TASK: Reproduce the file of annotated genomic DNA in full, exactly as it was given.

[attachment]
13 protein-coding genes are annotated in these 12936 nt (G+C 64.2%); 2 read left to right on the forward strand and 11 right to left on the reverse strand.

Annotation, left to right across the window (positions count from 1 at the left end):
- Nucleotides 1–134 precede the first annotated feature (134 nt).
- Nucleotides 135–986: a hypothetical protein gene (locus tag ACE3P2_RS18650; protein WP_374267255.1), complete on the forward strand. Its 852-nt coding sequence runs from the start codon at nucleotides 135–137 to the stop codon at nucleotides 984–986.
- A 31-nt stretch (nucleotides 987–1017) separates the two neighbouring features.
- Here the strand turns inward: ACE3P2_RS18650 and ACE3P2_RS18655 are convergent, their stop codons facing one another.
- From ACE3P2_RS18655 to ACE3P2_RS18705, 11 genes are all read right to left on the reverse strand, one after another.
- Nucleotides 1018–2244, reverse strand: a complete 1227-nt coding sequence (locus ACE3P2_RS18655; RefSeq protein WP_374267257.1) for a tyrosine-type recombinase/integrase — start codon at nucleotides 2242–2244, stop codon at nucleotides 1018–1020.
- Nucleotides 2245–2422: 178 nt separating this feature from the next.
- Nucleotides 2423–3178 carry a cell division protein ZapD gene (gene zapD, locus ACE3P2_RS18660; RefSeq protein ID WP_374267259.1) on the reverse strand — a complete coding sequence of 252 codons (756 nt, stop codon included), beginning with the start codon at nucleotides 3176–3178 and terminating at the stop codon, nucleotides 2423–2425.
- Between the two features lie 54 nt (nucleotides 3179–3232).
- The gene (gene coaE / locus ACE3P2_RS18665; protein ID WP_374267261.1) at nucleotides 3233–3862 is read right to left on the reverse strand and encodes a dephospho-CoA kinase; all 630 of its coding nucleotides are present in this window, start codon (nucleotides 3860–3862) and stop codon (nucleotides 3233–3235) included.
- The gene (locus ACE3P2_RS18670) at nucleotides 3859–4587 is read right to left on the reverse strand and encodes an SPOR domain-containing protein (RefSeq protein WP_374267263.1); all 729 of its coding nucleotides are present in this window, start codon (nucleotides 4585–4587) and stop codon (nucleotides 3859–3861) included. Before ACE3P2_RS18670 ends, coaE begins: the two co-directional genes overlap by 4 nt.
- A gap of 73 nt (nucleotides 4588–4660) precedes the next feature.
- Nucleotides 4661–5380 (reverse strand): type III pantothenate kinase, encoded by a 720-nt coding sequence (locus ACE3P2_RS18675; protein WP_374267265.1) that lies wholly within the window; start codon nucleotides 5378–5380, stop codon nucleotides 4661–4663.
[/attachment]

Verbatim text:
13 protein-coding genes are annotated in these 12936 nt (G+C 64.2%); 2 read left to right on the forward strand and 11 right to left on the reverse strand.

Annotation, left to right across the window (positions count from 1 at the left end):
- Nucleotides 1–134 precede the first annotated feature (134 nt).
- Nucleotides 135–986: a hypothetical protein gene (locus tag ACE3P2_RS18650; protein WP_374267255.1), complete on the forward strand. Its 852-nt coding sequence runs from the start codon at nucleotides 135–137 to the stop codon at nucleotides 984–986.
- A 31-nt stretch (nucleotides 987–1017) separates the two neighbouring features.
- Here the strand turns inward: ACE3P2_RS18650 and ACE3P2_RS18655 are convergent, their stop codons facing one another.
- From ACE3P2_RS18655 to ACE3P2_RS18705, 11 genes are all read right to left on the reverse strand, one after another.
- Nucleotides 1018–2244, reverse strand: a complete 1227-nt coding sequence (locus ACE3P2_RS18655; RefSeq protein WP_374267257.1) for a tyrosine-type recombinase/integrase — start codon at nucleotides 2242–2244, stop codon at nucleotides 1018–1020.
- Nucleotides 2245–2422: 178 nt separating this feature from the next.
- Nucleotides 2423–3178 carry a cell division protein ZapD gene (gene zapD, locus ACE3P2_RS18660; RefSeq protein ID WP_374267259.1) on the reverse strand — a complete coding sequence of 252 codons (756 nt, stop codon included), beginning with the start codon at nucleotides 3176–3178 and terminating at the stop codon, nucleotides 2423–2425.
- Between the two features lie 54 nt (nucleotides 3179–3232).
- The gene (gene coaE / locus ACE3P2_RS18665; protein ID WP_374267261.1) at nucleotides 3233–3862 is read right to left on the reverse strand and encodes a dephospho-CoA kinase; all 630 of its coding nucleotides are present in this window, start codon (nucleotides 3860–3862) and stop codon (nucleotides 3233–3235) included.
- The gene (locus ACE3P2_RS18670) at nucleotides 3859–4587 is read right to left on the reverse strand and encodes an SPOR domain-containing protein (RefSeq protein WP_374267263.1); all 729 of its coding nucleotides are present in this window, start codon (nucleotides 4585–4587) and stop codon (nucleotides 3859–3861) included. Before ACE3P2_RS18670 ends, coaE begins: the two co-directional genes overlap by 4 nt.
- A gap of 73 nt (nucleotides 4588–4660) precedes the next feature.
- Nucleotides 4661–5380 (reverse strand): type III pantothenate kinase, encoded by a 720-nt coding sequence (locus ACE3P2_RS18675; protein WP_374267265.1) that lies wholly within the window; start codon nucleotides 5378–5380, stop codon nucleotides 4661–4663.